I'm a novice at best, really a simple DIY'er. Amazon installed a Ruckus ICX7150 switch in my smart panel and I have an acces point upstairs and another downstairs. Since there's already a cable running from the panel, up through the attic, and to the access point, I would like to use that cable. My plan is to remove it from the access point and route it to a switch another switch. I would then run another cable from that switch and to the access point and then I would be able to run more cables as needed for other rooms upstairs. I have no wired lines and would like to have a few.
Is this possible? If so, what kind of cable do I need to connect the switches and to what ports? Also, does the second switch need to be the same brand and type as the Ruckus ICX7150 downstairs?
Please check the stacking guide for 8070 code I recommend going with 8070f Code, we have two types of images Routing and switching. Not sure what version if it is routed or switched code you are running now and what model of 7150 you have: https://support.ruckuswireless.com/documents/2125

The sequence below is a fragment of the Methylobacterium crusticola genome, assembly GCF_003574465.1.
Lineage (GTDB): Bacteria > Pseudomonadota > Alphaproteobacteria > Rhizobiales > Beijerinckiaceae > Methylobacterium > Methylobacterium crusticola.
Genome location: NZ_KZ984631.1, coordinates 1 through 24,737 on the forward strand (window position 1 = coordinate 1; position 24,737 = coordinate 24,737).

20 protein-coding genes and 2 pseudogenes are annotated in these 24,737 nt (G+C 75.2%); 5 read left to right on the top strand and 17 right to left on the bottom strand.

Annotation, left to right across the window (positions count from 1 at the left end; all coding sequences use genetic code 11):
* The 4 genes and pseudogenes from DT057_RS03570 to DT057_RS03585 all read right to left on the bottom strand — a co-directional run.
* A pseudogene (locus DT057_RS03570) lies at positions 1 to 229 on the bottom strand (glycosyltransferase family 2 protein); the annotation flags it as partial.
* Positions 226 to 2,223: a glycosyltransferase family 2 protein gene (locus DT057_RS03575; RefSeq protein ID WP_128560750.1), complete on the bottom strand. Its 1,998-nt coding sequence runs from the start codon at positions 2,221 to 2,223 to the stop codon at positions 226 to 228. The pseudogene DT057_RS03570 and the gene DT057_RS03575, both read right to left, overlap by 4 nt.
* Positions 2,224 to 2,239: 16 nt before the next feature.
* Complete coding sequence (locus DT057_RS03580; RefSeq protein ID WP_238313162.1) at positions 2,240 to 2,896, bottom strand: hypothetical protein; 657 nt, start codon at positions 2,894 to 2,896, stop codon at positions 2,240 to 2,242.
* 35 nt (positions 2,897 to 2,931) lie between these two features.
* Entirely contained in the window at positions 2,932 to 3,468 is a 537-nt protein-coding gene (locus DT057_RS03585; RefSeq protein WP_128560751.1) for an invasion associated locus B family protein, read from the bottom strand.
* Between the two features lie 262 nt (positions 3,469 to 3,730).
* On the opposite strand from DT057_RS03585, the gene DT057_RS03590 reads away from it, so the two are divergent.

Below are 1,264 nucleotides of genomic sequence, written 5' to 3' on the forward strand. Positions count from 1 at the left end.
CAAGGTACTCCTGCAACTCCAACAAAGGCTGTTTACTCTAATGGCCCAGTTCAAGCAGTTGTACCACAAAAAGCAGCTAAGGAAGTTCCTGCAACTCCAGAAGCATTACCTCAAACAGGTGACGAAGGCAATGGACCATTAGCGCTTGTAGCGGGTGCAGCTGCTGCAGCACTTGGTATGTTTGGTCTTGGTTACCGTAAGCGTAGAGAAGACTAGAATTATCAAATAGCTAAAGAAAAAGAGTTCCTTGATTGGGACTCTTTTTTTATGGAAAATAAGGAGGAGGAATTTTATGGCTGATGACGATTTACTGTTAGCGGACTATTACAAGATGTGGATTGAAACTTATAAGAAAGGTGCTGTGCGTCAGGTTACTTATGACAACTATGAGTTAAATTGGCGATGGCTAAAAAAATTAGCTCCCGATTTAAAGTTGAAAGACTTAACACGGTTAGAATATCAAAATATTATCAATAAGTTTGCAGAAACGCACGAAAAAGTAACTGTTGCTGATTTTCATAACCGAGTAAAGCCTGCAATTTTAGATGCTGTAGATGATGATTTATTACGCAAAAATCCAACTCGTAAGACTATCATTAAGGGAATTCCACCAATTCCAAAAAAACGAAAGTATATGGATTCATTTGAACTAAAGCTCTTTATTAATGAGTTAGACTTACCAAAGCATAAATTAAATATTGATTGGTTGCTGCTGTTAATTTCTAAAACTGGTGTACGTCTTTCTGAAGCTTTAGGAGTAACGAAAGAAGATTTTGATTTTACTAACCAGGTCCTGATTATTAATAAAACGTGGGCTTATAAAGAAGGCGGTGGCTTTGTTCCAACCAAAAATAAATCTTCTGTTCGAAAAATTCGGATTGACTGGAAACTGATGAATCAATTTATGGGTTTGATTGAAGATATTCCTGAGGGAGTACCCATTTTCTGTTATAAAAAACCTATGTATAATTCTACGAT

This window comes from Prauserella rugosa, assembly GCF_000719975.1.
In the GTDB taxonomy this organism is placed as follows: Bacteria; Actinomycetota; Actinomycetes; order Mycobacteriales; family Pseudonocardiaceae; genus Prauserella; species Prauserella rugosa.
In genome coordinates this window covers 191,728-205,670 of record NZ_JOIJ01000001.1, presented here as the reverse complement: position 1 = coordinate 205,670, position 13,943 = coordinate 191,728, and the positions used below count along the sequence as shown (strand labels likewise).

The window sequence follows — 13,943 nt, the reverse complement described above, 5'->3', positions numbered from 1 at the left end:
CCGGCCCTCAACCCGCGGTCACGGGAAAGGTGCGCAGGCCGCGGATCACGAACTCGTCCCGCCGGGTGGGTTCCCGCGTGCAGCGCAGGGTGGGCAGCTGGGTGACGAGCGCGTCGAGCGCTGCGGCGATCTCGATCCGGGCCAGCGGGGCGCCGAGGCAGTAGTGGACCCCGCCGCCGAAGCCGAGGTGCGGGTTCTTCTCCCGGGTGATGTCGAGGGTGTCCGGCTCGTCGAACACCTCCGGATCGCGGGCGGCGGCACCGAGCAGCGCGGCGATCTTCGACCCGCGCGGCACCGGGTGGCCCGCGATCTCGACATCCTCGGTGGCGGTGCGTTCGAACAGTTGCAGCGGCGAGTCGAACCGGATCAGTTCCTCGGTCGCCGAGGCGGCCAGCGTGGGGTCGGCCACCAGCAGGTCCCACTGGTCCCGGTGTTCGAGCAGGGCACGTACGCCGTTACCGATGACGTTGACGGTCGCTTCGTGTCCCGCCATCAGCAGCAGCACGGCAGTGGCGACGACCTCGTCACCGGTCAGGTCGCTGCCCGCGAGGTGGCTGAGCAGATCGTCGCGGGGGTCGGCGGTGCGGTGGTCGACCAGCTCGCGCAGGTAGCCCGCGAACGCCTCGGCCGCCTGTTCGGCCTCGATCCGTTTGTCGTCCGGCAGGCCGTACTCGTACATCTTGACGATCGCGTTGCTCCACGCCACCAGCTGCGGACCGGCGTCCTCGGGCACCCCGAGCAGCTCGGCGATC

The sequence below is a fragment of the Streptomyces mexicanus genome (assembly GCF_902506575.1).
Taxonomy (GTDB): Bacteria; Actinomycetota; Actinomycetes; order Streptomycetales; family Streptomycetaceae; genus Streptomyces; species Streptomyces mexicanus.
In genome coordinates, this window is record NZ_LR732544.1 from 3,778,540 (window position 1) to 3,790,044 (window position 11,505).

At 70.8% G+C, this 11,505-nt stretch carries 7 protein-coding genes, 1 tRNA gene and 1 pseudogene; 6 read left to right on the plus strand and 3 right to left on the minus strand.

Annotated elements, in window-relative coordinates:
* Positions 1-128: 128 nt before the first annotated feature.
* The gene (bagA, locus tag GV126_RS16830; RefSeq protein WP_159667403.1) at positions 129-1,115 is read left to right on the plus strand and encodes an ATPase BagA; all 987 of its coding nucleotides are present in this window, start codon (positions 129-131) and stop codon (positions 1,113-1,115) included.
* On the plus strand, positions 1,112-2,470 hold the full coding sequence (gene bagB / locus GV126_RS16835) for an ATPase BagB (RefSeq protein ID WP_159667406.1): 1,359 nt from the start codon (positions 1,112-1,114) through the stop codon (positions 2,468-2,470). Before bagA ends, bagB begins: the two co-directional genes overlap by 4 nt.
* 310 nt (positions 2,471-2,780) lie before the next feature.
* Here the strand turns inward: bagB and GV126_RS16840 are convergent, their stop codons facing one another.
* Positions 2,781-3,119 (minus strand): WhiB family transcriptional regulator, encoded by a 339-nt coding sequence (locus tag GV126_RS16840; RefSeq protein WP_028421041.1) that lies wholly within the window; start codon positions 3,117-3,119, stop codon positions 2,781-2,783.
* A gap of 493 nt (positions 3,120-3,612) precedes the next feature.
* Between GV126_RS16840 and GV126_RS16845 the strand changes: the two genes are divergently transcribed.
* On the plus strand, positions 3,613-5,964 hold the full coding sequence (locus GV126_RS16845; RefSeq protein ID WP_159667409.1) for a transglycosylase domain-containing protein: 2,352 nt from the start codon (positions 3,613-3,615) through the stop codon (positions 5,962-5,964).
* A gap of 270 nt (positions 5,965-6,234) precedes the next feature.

This is the information from the stacking guide:
Planning to build a traditional stack
Before you begin to build a traditional stack, you should be familiar with supported stacking software requirements, topologies,
All units in a traditional stack must be running the same software version.
Maximum configuration file size for any stack is 1 MB.
Traditional stack requirements
Traditional stacks must contain devices of the same type or product line. For example, a traditional stack cannot combine ICX7150, ICX 7250, ICX 7450, ICX 7650, or ICX 7750 devices. However, a traditional stack can contain any combination of devices from the same product line, for example, any combination of ICX 7250 devices.
A core stack for an 802.1br (SPX) configuration is a traditional stack that contains only ICX 7750 devices, although the
stack may contain different types of ICX 7750 devices. Refer to the Ruckus FastIron Campus Fabric Configuration Guide for
Ruckus traditional stacking topologies
Ruckus traditional stacking technology supports linear and ring topologies.
Although Ruckus stackable units may be connected in a simple linear topology, Ruckus recommends a ring topology because it offers the best redundancy and the most resilient operation. Unicast switching follows the shortest path in a ring topology. When the ring is broken, the stack recalculates the forwarding path and then resumes the flow of traffic within a few seconds.
In a ring topology, all stack members must have two stacking ports; however, in a linear topology, both end units use only one stacking port, leaving the other port available as a data port.